War Stories

The Coming War Over the Pentagon Budget

How the president’s new defense strategy could spark an existential crisis for the Army and the Marines.

Leon Panetta and Barack Obama
Leon Panetta and Barack Obama

Photograph by Saul Loeb/AFP/Getty Images

It looks like something seriously different is about to happen with the defense budget—and not just the budget, but the way the Pentagon does business and the military fights wars.

President Obama sought to dramatize this fact—or at least to deepen its impression—by going to the Pentagon press room himself (something no previous president had ever done) to lay out the main points of the new “Defense Strategic Guidance,” a document that was hammered out in a half-dozen meetings involving the president, the service chiefs, and the national-security bureaucracy. The precise scope and even nature of these changes are not yet clear. The top Pentagon officials—who followed the president’s appearance with a slightly more expansive press conference—are leaving the details to their budget rollout in a few weeks.

But certain inferences can be drawn from some of their statements. The biggest one is that the Army and Marine Corps will soon be facing an enormous—one might even say, existential—crisis.

Take a close look at these remarks:

Obama: As we look beyond the wars in Iraq and Afghanistan—and the end of long-term nation-building with large military footprints—we’ll be able to ensure our security with smaller conventional ground forces.

Secretary of Defense Leon Panetta: The Army and Marine Corps will no longer need to be sized to support large-scale stability operations.

The president and the secretary aren’t stating merely that they don’t intend to get involved in something like Iraq or Afghanistan in the foreseeable future. They’re saying that when the Army and Marine chiefs calculate how many troops they need for various contingencies, they are not allowed to assume that one of those contingencies might be a long war that involves lots of troops engaged in “stability operations.” (That’s shorthand for operations designed to stabilize a country after a war by helping its leaders impose order, re-establish legitimate government, and provide basic services).

Two big questions come to mind. First, is this the end of counterinsurgency, at least as it relates to much of the doctrine, training, education, and strategy that the Army has pursued during the last five years?

At a follow-on news conference, Ashton Carter, the deputy secretary of defense, waved away such concerns, saying the military would retain the “know-how” and “critical skills” to “regenerate” this capability if it is needed once again. But this is easier said than done. If the president and defense secretary say that “stability operations” are no longer a core mission of the Army and Marine Corps, then the senior officers—many of whom were never thrilled about doing those things to begin with—are likely to whack away at the resources (training bases, educational curricula, and so forth) that created and sustained this “know-how.” (One exception will be Special Operations Forces, which have always performed these sorts of missions and which Obama says he wants to increase.)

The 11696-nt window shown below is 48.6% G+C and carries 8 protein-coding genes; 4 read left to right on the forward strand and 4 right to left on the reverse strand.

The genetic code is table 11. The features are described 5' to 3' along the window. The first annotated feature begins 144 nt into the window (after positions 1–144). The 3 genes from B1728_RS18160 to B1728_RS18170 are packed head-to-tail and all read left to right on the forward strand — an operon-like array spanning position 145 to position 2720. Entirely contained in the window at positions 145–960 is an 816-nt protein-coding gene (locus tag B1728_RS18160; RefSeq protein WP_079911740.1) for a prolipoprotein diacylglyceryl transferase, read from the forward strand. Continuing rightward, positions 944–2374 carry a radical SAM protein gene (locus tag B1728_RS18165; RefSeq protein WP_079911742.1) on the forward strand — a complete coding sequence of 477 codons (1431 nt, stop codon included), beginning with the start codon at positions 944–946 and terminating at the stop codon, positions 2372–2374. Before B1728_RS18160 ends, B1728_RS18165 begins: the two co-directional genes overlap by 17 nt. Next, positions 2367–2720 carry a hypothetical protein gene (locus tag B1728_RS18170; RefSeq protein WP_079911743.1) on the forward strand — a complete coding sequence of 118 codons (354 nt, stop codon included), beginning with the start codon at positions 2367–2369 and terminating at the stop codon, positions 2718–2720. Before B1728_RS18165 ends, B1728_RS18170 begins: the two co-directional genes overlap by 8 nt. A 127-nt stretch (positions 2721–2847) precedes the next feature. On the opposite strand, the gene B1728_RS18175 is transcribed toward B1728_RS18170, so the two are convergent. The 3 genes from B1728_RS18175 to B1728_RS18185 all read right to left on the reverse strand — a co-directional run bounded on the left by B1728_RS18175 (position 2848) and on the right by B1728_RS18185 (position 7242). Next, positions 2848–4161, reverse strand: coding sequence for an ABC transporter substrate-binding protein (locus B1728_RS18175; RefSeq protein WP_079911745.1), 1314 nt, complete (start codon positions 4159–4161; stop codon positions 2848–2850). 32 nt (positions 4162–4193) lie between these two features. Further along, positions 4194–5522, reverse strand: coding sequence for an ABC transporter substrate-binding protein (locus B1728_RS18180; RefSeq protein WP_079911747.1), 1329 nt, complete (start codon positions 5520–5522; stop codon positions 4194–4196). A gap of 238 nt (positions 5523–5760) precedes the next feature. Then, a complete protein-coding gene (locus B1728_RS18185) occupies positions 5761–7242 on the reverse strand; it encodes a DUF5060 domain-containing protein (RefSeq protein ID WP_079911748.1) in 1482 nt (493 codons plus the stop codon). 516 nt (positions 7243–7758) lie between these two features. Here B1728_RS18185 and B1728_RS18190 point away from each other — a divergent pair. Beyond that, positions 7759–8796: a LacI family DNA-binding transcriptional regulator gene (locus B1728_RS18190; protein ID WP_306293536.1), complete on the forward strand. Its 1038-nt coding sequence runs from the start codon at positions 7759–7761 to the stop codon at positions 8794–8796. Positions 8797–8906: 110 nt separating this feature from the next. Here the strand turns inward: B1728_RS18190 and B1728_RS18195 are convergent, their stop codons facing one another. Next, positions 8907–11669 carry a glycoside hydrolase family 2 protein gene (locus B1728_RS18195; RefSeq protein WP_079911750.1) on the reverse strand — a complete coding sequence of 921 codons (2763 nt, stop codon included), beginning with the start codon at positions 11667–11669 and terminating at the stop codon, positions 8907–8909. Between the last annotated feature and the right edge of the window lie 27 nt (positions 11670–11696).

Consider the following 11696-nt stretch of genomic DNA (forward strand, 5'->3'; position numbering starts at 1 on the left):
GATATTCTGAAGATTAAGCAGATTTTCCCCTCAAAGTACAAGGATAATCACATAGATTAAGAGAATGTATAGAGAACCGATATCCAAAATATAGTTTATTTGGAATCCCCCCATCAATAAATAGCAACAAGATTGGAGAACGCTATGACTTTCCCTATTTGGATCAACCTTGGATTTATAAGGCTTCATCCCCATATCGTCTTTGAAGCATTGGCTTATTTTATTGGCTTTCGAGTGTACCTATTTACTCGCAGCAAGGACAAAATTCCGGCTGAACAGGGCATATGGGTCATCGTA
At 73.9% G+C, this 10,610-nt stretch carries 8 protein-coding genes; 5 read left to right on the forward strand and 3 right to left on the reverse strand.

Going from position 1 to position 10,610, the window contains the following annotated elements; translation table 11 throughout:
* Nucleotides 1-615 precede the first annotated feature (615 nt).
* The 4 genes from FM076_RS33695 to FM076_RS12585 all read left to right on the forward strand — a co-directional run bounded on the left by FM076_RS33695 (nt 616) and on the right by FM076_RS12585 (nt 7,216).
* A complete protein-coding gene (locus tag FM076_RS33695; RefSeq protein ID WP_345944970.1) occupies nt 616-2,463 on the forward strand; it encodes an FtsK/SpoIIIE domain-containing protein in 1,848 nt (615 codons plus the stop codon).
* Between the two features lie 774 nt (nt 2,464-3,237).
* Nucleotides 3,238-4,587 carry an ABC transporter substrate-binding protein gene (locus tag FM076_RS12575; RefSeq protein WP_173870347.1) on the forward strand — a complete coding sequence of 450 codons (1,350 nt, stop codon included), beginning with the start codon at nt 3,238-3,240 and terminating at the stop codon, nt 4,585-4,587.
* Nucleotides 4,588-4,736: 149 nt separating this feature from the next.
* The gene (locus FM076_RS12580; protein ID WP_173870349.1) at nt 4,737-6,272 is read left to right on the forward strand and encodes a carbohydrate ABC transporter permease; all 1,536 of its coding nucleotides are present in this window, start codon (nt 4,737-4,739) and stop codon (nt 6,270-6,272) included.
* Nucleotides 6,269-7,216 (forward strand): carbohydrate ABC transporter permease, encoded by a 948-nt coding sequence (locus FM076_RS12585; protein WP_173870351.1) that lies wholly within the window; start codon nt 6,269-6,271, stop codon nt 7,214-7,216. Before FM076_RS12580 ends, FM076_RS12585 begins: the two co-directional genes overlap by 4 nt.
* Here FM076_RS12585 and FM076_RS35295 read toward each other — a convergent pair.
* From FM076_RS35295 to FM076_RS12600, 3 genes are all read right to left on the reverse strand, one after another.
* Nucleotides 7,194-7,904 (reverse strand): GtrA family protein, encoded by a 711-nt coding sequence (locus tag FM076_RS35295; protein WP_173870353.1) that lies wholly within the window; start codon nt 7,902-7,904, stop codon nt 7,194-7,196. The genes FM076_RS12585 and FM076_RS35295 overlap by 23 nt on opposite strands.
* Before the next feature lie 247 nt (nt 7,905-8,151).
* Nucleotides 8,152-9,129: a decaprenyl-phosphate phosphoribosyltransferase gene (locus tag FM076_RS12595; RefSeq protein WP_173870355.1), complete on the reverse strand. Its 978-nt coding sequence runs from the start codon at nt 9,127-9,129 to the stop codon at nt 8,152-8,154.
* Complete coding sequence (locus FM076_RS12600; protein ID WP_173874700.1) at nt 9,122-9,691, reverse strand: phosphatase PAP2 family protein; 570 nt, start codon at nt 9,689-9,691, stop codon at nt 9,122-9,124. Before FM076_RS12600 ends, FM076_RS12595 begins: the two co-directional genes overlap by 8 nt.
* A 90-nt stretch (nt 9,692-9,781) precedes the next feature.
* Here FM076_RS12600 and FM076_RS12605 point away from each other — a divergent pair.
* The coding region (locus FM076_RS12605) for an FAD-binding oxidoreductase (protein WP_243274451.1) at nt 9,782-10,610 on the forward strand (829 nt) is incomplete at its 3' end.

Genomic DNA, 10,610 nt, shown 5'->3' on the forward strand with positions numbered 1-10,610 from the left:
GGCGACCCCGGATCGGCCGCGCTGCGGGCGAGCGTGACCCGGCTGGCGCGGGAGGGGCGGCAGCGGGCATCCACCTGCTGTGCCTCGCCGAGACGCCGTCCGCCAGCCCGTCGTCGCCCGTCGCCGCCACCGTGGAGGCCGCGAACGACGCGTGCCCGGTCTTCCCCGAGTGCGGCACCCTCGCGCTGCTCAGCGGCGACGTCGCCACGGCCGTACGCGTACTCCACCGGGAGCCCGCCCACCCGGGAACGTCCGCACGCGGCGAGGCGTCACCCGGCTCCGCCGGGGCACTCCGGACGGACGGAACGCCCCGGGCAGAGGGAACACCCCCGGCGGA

The second question: What are the core missions for ground forces now? Panetta said the size of the Army and Marines will be cut substantially, in part because of budget restrictions and in part because of the strategic rethink. News reports say that Panetta will cut the active-duty Army from 570,000 troops to 490,000 troops. But the chiefs had already assumed a post-Iraq reduction to 520,000. Slicing another 30,000 isn’t a big deal. What’s worrying a lot of Army officers is how they’re going to justify even as many as 490,000.

A new Korean war is one scenario, but is today’s Army—the best-trained, best-equipped fighting force in the world—really going to want to devote the bulk of its efforts to manning a static garrison on the DMZ?

Panetta and Carter suggested one possibility when they mentioned the continued necessity of “security assistance”—that is, supplying and training allied armies. A few years ago, John Nagl suggested that the Army form an “advisory corps” that would specialize in just that. He faced resistance from senior officers who didn’t want any of their scarce brigades to give up their “combat capability.” But where’s the combat? If the future face of American warfare is going to look less like Iraq and Afghanistan, it may look more like Libya, Uganda, and Somalia. An advisory corps would have a role there.